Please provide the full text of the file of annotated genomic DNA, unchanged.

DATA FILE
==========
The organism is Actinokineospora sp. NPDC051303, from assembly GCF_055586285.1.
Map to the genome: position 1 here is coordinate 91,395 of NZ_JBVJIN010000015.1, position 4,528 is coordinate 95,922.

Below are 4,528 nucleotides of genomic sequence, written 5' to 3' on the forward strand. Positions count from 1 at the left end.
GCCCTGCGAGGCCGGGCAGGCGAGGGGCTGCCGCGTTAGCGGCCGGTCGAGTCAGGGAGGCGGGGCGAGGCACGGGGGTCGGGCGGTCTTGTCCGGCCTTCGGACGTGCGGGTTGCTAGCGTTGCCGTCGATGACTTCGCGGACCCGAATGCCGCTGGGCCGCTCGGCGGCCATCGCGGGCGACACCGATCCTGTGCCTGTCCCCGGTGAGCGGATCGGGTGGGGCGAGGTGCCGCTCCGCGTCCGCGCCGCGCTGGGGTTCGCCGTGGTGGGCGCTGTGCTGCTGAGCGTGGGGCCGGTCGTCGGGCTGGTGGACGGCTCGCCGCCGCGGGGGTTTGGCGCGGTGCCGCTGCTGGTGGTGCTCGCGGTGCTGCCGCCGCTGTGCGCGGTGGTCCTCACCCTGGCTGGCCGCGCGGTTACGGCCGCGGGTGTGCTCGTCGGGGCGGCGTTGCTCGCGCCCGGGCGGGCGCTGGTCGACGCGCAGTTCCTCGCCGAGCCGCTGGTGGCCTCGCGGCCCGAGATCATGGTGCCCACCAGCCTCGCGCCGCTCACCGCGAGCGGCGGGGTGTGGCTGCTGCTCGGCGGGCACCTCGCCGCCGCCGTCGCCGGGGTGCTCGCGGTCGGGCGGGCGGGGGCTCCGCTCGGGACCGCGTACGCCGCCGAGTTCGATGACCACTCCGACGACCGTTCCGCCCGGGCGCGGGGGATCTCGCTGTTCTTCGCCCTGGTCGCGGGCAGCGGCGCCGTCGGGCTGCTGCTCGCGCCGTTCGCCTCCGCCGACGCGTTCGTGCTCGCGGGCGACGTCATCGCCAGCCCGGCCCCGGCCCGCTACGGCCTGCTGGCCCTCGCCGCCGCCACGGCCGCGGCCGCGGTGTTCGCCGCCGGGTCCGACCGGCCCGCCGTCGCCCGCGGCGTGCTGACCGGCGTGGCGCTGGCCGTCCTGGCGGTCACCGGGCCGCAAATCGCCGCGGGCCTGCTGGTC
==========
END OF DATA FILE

The organism is Actinokineospora sp. NPDC051303, from assembly GCF_055586285.1.
Map to the genome: position 1 here is coordinate 91,395 of NZ_JBVJIN010000015.1, position 4,528 is coordinate 95,922.

Below are 4,528 nucleotides of genomic sequence, written 5' to 3' on the forward strand. Positions count from 1 at the left end.
GCCCTGCGAGGCCGGGCAGGCGAGGGGCTGCCGCGTTAGCGGCCGGTCGAGTCAGGGAGGCGGGGCGAGGCACGGGGGTCGGGCGGTCTTGTCCGGCCTTCGGACGTGCGGGTTGCTAGCGTTGCCGTCGATGACTTCGCGGACCCGAATGCCGCTGGGCCGCTCGGCGGCCATCGCGGGCGACACCGATCCTGTGCCTGTCCCCGGTGAGCGGATCGGGTGGGGCGAGGTGCCGCTCCGCGTCCGCGCCGCGCTGGGGTTCGCCGTGGTGGGCGCTGTGCTGCTGAGCGTGGGGCCGGTCGTCGGGCTGGTGGACGGCTCGCCGCCGCGGGGGTTTGGCGCGGTGCCGCTGCTGGTGGTGCTCGCGGTGCTGCCGCCGCTGTGCGCGGTGGTCCTCACCCTGGCTGGCCGCGCGGTTACGGCCGCGGGTGTGCTCGTCGGGGCGGCGTTGCTCGCGCCCGGGCGGGCGCTGGTCGACGCGCAGTTCCTCGCCGAGCCGCTGGTGGCCTCGCGGCCCGAGATCATGGTGCCCACCAGCCTCGCGCCGCTCACCGCGAGCGGCGGGGTGTGGCTGCTGCTCGGCGGGCACCTCGCCGCCGCCGTCGCCGGGGTGCTCGCGGTCGGGCGGGCGGGGGCTCCGCTCGGGACCGCGTACGCCGCCGAGTTCGATGACCACTCCGACGACCGTTCCGCCCGGGCGCGGGGGATCTCGCTGTTCTTCGCCCTGGTCGCGGGCAGCGGCGCCGTCGGGCTGCTGCTCGCGCCGTTCGCCTCCGCCGACGCGTTCGTGCTCGCGGGCGACGTCATCGCCAGCCCGGCCCCGGCCCGCTACGGCCTGCTGGCCCTCGCCGCCGCCACGGCCGCGGCCGCGGTGTTCGCCGCCGGGTCCGACCGGCCCGCCGTCGCCCGCGGCGTGCTGACCGGCGTGGCGCTGGCCGTCCTGGCGGTCACCGGGCCGCAAATCGCCGCGGGCCTGCTGGTC